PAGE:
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Chip Scale Review September • October • 2017


Contactor and package design effects on crosstalk

By Noureen Sajid

[Johnstech International]

ncreasing data rates and shrinking

package sizes in the chip test

indust r y result in challenges

with noise due to close spacing of high-

frequency lines. Crosstalk, a measure of

how much noise in a signal line is induced

from nearby signal lines, quantifies the

noise in a test system. Interference effects

can range from signal degradation to the

damage of the components (e.g., sensors).

With limited real estate on devices, it

is not always feasible to employ strategies

to make packages more immune

to noise. Providing suff icient

grounding to protect a signal

line could mean adding more

I / O s t h a n a d e v i c e c a n

accommodate, which is not always

possible. Tr y i ng to keep t he

locations of signal lines as far away

as needed can also prove difficult

when there is tight spacing.

In this paper, a brief definition

of crosstalk is provided, including

an explanation of the ways of

evaluating it (near end, far end),

and the components that are involved in

the evaluation (aggressor, victim). Then,

the ways in which crosstalk is affected by

package parameters such as layout of the

signal lines, grounding and inductance,

are discussed.

Strategies for improving the noise

immunit y of test systems using the

features within a contactor are also

introduced. This would show that the

combination of package and contactor

features can provide a test system that is

much more immune to electromagnetic

noise than the individual components of

the test system

Definition of crosstalk

Crosstalk is a form of electromagnetic

interference (EMI). When current travels

down a signal line, the electrons in the

conductor get excited and tend to start

traveling at the surface of the conductor.

This phenomenon is known as the skin

effect. As the skin effect increases,

t he elect romagnet ic f ield g rows to

purpose of this paper, we will only be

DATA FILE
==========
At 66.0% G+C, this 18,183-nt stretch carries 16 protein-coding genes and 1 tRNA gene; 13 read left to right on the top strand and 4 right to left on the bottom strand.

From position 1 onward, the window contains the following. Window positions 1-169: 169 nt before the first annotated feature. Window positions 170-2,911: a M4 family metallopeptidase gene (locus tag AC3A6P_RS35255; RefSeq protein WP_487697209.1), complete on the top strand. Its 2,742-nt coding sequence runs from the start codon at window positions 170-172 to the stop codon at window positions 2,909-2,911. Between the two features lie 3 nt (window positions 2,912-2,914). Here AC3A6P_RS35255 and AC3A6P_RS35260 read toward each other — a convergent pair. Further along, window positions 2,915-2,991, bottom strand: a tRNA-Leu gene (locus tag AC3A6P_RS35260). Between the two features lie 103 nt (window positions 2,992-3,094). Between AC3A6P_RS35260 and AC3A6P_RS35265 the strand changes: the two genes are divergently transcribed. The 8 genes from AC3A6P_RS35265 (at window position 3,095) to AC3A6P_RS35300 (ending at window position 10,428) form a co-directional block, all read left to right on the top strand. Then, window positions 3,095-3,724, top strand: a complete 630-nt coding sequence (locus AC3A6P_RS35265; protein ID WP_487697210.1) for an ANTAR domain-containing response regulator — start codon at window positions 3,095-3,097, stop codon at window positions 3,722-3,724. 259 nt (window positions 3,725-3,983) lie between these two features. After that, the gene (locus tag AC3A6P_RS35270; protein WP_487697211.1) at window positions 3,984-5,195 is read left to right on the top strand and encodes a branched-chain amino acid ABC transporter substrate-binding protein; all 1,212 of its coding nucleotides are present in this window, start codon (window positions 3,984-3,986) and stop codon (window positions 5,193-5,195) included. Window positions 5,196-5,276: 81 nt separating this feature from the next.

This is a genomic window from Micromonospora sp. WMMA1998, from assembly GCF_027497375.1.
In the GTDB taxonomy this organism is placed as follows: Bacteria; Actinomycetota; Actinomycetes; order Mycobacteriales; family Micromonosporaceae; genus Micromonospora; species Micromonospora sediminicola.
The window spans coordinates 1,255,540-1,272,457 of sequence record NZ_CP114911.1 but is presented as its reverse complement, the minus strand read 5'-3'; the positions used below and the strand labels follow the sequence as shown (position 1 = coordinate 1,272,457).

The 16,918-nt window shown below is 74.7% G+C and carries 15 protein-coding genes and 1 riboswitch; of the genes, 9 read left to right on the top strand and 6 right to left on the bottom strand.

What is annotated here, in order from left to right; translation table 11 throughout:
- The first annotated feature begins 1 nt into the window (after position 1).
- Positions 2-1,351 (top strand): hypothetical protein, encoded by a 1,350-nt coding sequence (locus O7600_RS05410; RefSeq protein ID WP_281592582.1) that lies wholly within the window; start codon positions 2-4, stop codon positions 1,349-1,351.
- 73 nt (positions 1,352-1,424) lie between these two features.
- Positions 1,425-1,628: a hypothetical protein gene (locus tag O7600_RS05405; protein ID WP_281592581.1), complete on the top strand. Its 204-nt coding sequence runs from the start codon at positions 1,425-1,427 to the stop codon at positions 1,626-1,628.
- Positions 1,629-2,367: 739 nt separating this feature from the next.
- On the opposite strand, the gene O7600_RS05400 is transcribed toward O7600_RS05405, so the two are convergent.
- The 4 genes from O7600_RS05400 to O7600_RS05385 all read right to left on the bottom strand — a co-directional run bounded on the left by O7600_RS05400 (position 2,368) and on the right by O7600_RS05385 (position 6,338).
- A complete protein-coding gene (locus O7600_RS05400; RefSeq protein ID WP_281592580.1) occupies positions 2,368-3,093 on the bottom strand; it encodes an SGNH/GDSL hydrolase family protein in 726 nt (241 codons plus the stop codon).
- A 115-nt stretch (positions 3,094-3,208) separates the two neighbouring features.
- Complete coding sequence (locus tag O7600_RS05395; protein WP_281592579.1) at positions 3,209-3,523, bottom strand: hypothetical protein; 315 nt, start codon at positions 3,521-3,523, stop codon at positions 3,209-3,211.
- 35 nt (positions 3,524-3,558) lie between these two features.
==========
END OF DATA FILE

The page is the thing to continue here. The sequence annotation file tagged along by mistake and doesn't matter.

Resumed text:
focusing on far end crosstalk as that is

the most concerning for test systems. In

the proceeding discussions, crosstalk is

measured on the victim line such that the

input is at the load board and the output is

on the device side on the victim line.

Isolation vs. crosstalk.

Isolation is

another term that is related to crosstalk,

and it is important to understand the

difference between the two terms. While

isolation is measured on the same scale

as crosstalk and has the same literal

meaning, it differs from crosstalk as

shown in

Figure 3

. The term crosstalk is

used when the aggressor and the victim

lines are adjacent to each other, or at least

in the same vicinity. Isolation is defined

as the measure of how immune a channel

is to distant electromagnetic (EM) noise.

Examples of crosstalk sources

To show the factors affecting crosstalk,

we have modeled one common package

type and performed simulations. The

modeled package style is the quad flat

with no leads (QFN) as described in

detail below.

For the simulation, we chose a 5mm x

5mm package and varied the following

parameters to observe the subsequent

changes in crosstalk:

• Pitch varied from 0.35mm to 1.0mm;

• Load board thickness varied from 5

mils to 10 mils; and

• Conductive housing vs. nonconductive



affect adjacent conductors causing a

loss of signal in the original conductor

(termed “aggressor”) and creating an

interference on another conductor line

(termed “victim”).

The process of quantifying is mainly

through a logarithmic scale as shown

in the example depicted in

Figure 1

. It

is always preferred that the crosstalk

is more negative on the Y-axis, which

indicates that there is less coupling

between the two conductors. The -20dB

point on this scale is the spec at which



of the signal from the aggressor

has crossed over to the victim line and

is usually the industr y standard for

crosstalk maximum in a test system.

We can consider a 4-por t system,

where port 1 and port 3 are the inputs to

transmission lines 1 and 2, respectively,

and port 2 and port 4 are the outputs to

transmission lines 1 and 2, respectively.

We can consider near end crosstalk

would be S31 or S42 and the far end

crosstalk would be S41 and S23. This

system is illustrated in

Figure 2

. For the

Figure 1:

Crosstalk variations resulting from different pitches.

Figure 2:

Contactor port definition.

Figure 3:

Difference between crosstalk and isolation.